Over the last ten years ISME (Integrated Systems for the Marine Environment) and SBAT (Italian Ministry of Culture, Superintendence of Archaeological Goods of Tuscany) have worked toward automation of the survey process, providing scientific methodologies and the technological tools for the virtual exploration which can be applied to both archaeological and biological environments. This presentation will demonstrate the use of innovative methodology and a system of low cost, easy-to-use and non-invasive tools integrated into the Pro 4 platform to obtain a geo-referenced augmented 3D map of an underwater site. The developed tools have been validated in several underwater sites and by various European archaeological institutions. The same technologies and methodologies can be adapted for use in underwater biological applications.
11:00 - 11:45 am:
Conducting Efficient and Successful Search & Rescue Missions with an ROV (Law Enforcement - SAR)
Tom Crossmon, St. Louis County Sheriff's Rescue Squad
Remotely Operated Vehicles have become a crucial tool in search and rescue missions. Public safety officials and first-responders all over the globe rely on ROVs to quickly find and recover drowning victims when time is of the essence.
Tom Crossmon, captain of the St. Louis County Volunteer Rescue Squad in Duluth, MN, has a wealth of knowledge and experience using ROVs. Over the last ten years, Crossmon has developed his team of volunteers – many of whom come from a non-technical background – into a tremendously successful ROV team. They received the Best VideoRay News Story at the 2011 VIPS Awards in recognition of their multiple successful ROV-assisted missions. The squad also conducted the first-ever ROV-assisted underwater rescue in June.
Crossmon will discuss how his team uses their VideoRay to conduct SAR missions and offer suggestions for users interested in setting up their own ROV team. Participants will learn how his squad prepares and conducts an SAR mission as Crossmon draws on a decade's worth of case studies. New and experienced ROV users alike can benefit from this presentation and will walk away with a clearer understanding of how an ROV can make recovery efforts more efficient and more successful.
VideoRay Flyout-ROV from Smart ROV Latis for Hull Wreck Penetration (Salvage/Wreck Diving)
Daniel Toal, Mobile & Marine Robotics Research Centre - University of Limerick
Multi-mode ROVs such as Latis can handle a wide variety of precision survey tasks; however size can limit operations such as inner-hull wreck survey. A miniature Flyout VideoRay daughter-ROV can greatly increase the potential success of underwater operations. Flyout-ROVs can access space-restricted regions far inside the interior of a wreck as well as areas outside the hull with tight space constraints (e.g. the scour of a ship wreck's hull). This technology also has the potential to become a key asset in many other operations including underwater pipeline surveys and ordnance disposal. The technology can also be easily adapted to operate within ocean observatories (buoyed or cabled). Observatory sensors indicate an event and the Flyout-ROV can complete a full investigation, with ~ 400m roving range.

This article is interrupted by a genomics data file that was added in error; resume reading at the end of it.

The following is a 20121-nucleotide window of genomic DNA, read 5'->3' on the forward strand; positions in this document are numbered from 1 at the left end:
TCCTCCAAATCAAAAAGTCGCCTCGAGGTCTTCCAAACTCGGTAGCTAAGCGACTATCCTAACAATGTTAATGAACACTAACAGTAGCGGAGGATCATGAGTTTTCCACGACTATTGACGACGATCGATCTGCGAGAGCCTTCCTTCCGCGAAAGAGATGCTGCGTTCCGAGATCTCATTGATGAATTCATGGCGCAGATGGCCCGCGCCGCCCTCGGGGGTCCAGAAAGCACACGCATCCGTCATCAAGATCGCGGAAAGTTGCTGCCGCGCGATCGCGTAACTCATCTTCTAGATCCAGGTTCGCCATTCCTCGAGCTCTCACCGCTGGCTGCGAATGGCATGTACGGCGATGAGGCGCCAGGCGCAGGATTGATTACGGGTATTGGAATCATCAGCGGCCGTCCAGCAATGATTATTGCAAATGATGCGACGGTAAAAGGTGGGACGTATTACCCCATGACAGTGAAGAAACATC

The VideoRay Flyout-ROV from Latis concept is currently under development. Its first operational deployment is anticipated for September 2012 aboard the Irish research vessel RV Celtic Explorer. The research cruise takes a course to deep waters off County Donegal, known as the western approaches during World War II. The survey route has been designed to include wreck sites with historical and archaeological significance. Shipwrecks of up to 43,000 Tons and depths up to 160msw are investigated.
Wednesday October 24
9:00 - 9:45 am:
Shipwreck Remediation Assistance with a VideoRay (Salvage/Wreck Diving)
Steve Van Meter, Van Meter Consulting
When evaluating and remediating a shipwreck, the salvage, wreck removal, and maritime emergency response industry relies on the VideoRay. The author has worked closely with Titan Salvage and others in all phases of underwater observation in shipwrecks, and other industries where VideoRay is the predominant tool. His experience with recent wrecks such as Napoli and New Flame has allowed him to develop techniques to work with a host of challenging conditions – including inclement weather, rapid currents, and working on perilous areas of endangered ships. This talk will review a series of case studies, the results, and lessons learned in this fascinating challenge for VideoRay owners and operators.